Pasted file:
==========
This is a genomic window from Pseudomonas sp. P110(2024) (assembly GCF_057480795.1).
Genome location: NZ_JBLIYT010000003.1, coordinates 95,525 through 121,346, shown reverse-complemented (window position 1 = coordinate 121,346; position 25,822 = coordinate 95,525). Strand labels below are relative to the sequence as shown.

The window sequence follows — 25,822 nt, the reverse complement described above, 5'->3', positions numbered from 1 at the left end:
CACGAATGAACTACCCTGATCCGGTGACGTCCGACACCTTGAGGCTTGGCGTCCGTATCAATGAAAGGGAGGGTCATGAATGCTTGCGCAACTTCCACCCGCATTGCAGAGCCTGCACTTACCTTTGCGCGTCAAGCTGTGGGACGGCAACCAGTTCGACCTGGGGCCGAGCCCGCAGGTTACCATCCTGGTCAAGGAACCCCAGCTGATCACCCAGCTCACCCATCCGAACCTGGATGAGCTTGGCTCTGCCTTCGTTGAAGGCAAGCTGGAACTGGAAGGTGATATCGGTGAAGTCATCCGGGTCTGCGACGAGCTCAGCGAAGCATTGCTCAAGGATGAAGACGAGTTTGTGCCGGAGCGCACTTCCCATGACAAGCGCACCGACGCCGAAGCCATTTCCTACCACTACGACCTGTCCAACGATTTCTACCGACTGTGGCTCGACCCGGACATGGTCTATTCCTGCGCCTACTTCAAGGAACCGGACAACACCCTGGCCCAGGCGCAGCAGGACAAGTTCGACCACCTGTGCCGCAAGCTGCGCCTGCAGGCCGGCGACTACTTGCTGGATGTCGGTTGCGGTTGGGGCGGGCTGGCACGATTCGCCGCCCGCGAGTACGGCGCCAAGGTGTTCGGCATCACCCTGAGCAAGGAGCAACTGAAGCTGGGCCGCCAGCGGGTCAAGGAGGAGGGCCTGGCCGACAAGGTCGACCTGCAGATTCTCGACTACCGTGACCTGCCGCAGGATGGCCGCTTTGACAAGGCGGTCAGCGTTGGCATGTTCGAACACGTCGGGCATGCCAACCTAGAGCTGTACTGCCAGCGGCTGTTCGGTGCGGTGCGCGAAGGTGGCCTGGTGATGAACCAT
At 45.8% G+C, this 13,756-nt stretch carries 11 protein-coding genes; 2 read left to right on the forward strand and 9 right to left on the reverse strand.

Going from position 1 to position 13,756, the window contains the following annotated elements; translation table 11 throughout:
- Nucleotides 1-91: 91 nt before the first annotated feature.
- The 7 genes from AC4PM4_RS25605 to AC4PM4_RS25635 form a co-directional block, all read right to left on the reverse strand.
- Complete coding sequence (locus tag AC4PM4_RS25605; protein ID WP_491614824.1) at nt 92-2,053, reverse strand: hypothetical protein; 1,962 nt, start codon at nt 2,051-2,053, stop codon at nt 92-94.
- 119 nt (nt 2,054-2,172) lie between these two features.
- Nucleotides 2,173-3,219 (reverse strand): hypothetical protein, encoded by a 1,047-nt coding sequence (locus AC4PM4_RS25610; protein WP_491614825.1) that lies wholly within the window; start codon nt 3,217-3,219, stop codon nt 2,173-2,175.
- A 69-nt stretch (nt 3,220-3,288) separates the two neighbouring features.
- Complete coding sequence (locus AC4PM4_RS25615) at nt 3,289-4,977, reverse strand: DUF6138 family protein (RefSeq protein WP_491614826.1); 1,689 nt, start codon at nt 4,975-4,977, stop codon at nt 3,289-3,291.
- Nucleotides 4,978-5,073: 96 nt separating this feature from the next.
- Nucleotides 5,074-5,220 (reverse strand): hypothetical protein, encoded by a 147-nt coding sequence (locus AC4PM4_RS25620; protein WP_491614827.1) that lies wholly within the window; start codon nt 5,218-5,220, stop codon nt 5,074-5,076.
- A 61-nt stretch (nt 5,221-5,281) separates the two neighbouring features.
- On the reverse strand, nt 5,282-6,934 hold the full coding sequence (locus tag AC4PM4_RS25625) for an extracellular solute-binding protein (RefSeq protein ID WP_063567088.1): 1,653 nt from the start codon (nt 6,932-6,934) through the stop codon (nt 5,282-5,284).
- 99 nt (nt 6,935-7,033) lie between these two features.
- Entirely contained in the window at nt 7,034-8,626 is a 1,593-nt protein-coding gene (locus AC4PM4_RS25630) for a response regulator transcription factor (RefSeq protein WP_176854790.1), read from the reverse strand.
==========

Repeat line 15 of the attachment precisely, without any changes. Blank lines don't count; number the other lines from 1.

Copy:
- Nucleotides 5,074-5,220 (reverse strand): hypothetical protein, encoded by a 147-nt coding sequence (locus AC4PM4_RS25620; protein WP_491614827.1) that lies wholly within the window; start codon nt 5,218-5,220, stop codon nt 5,074-5,076.